Jefferies ups M&S to 'buy' on food strength
Jefferies upgraded Marks & Spencer shares to 'buy', arguing investors are underestimating the strength of the retailer's food business.
M&S had a tough end to its the year to the end of March but things are improving in the current year, Jefferies said. The clothing and home business is likely to keep losing market share but food is in much better shape than it was, the broker said.
Jefferies upgraded its rating on M&S shares from 'hold' and reduced its price target to 160p from 230p based on the under-appreciated potential for improved free cash flow.
Food sales were flat in the most recent three weeks, an improvement on the 8.8% drop in the six weeks to 9 May. Sales in the past three weeks would have been up excluding closed cafes and travel locations, Jefferies said.
M&S's balance sheet is solid with £300m of support from the Bank of England's commercial paper purchase scheme and a £1.1bn revolving credit facility. The critical news was in food, where Jefferies expects M&S to grow slightly over the rest of the year.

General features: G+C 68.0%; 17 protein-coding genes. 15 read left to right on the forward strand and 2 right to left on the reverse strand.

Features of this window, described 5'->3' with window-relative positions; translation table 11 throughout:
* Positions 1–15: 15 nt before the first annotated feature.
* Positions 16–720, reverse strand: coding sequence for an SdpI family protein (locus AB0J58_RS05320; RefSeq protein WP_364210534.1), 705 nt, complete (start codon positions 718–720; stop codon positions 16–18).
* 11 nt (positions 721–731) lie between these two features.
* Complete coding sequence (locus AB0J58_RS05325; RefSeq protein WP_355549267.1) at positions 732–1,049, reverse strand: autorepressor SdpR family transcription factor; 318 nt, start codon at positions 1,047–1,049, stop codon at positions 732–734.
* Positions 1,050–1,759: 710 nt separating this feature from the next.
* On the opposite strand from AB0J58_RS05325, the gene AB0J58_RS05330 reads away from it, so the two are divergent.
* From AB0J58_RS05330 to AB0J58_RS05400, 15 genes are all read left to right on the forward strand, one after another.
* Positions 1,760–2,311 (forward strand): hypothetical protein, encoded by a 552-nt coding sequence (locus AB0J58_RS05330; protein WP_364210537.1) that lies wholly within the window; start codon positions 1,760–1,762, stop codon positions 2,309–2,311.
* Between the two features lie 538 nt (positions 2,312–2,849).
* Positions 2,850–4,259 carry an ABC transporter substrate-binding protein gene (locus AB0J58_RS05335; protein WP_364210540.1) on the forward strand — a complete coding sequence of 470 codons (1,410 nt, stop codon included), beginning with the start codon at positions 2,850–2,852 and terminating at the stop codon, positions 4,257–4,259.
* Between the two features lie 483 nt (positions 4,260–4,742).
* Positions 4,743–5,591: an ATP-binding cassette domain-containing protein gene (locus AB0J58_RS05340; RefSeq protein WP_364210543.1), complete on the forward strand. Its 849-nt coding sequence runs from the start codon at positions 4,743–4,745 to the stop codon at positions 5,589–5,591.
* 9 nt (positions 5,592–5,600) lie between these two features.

Earnings per share should rebuild to 11.97p in 2021/22 from 2.41p in the current year, driven by food sales. Free cash flow should grow to £415m in 2021/22 from 333m in the current year and £225m last year, Jefferies said.
"We were impressed with MKS' s food progress pre-crisis and are now reassured by its ongoing relevance to UK consumers," Jefferies analyst James Grzinic and colleagues wrote in a note to clients.
"It is difficult to articulate how [clothing and home] will successfully defend share, but a stepped-up shift to a food offering with a stronger USP will make MKS a better business … And the disconnect between equity value and FC [free cash flow] potential is just too tempting."